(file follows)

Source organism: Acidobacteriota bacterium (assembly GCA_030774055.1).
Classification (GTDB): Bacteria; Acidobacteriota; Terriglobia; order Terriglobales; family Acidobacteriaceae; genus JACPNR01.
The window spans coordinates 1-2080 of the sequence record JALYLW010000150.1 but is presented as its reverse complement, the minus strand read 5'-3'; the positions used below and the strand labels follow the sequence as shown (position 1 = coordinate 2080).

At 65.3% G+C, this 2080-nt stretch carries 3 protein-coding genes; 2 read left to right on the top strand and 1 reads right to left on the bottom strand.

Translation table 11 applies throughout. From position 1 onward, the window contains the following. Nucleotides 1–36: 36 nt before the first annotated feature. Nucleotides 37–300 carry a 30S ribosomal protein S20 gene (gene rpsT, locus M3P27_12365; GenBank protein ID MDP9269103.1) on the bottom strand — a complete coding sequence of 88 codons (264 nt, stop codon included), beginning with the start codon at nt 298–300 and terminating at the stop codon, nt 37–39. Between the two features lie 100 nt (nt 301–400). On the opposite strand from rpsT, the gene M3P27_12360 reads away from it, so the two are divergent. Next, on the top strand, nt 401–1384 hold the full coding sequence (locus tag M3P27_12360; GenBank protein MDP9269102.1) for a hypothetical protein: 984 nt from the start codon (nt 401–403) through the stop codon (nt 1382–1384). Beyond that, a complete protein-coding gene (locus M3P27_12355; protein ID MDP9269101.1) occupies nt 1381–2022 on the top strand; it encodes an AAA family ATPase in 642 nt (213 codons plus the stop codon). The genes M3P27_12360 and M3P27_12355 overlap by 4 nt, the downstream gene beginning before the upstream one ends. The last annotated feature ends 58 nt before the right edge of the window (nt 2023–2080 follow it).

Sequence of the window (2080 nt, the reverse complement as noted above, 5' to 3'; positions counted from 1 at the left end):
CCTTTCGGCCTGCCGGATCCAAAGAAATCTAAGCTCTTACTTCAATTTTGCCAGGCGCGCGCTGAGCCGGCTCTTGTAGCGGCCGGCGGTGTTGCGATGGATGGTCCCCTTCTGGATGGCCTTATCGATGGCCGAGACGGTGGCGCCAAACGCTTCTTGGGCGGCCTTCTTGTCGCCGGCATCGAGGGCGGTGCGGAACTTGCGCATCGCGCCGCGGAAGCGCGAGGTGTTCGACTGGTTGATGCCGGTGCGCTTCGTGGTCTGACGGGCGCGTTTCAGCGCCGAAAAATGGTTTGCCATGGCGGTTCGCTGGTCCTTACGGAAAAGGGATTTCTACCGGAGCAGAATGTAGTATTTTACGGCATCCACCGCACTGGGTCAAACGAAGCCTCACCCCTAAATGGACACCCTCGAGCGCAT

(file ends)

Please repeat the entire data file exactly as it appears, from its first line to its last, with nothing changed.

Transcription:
Source organism: Acidobacteriota bacterium (assembly GCA_030774055.1).
Classification (GTDB): Bacteria; Acidobacteriota; Terriglobia; order Terriglobales; family Acidobacteriaceae; genus JACPNR01.
The window spans coordinates 1-2080 of the sequence record JALYLW010000150.1 but is presented as its reverse complement, the minus strand read 5'-3'; the positions used below and the strand labels follow the sequence as shown (position 1 = coordinate 2080).

At 65.3% G+C, this 2080-nt stretch carries 3 protein-coding genes; 2 read left to right on the top strand and 1 reads right to left on the bottom strand.

Translation table 11 applies throughout. From position 1 onward, the window contains the following. Nucleotides 1–36: 36 nt before the first annotated feature. Nucleotides 37–300 carry a 30S ribosomal protein S20 gene (gene rpsT, locus M3P27_12365; GenBank protein ID MDP9269103.1) on the bottom strand — a complete coding sequence of 88 codons (264 nt, stop codon included), beginning with the start codon at nt 298–300 and terminating at the stop codon, nt 37–39. Between the two features lie 100 nt (nt 301–400). On the opposite strand from rpsT, the gene M3P27_12360 reads away from it, so the two are divergent. Next, on the top strand, nt 401–1384 hold the full coding sequence (locus tag M3P27_12360; GenBank protein MDP9269102.1) for a hypothetical protein: 984 nt from the start codon (nt 401–403) through the stop codon (nt 1382–1384). Beyond that, a complete protein-coding gene (locus M3P27_12355; protein ID MDP9269101.1) occupies nt 1381–2022 on the top strand; it encodes an AAA family ATPase in 642 nt (213 codons plus the stop codon). The genes M3P27_12360 and M3P27_12355 overlap by 4 nt, the downstream gene beginning before the upstream one ends. The last annotated feature ends 58 nt before the right edge of the window (nt 2023–2080 follow it).

Sequence of the window (2080 nt, the reverse complement as noted above, 5' to 3'; positions counted from 1 at the left end):
CCTTTCGGCCTGCCGGATCCAAAGAAATCTAAGCTCTTACTTCAATTTTGCCAGGCGCGCGCTGAGCCGGCTCTTGTAGCGGCCGGCGGTGTTGCGATGGATGGTCCCCTTCTGGATGGCCTTATCGATGGCCGAGACGGTGGCGCCAAACGCTTCTTGGGCGGCCTTCTTGTCGCCGGCATCGAGGGCGGTGCGGAACTTGCGCATCGCGCCGCGGAAGCGCGAGGTGTTCGACTGGTTGATGCCGGTGCGCTTCGTGGTCTGACGGGCGCGTTTCAGCGCCGAAAAATGGTTTGCCATGGCGGTTCGCTGGTCCTTACGGAAAAGGGATTTCTACCGGAGCAGAATGTAGTATTTTACGGCATCCACCGCACTGGGTCAAACGAAGCCTCACCCCTAAATGGACACCCTCGAGCGCAT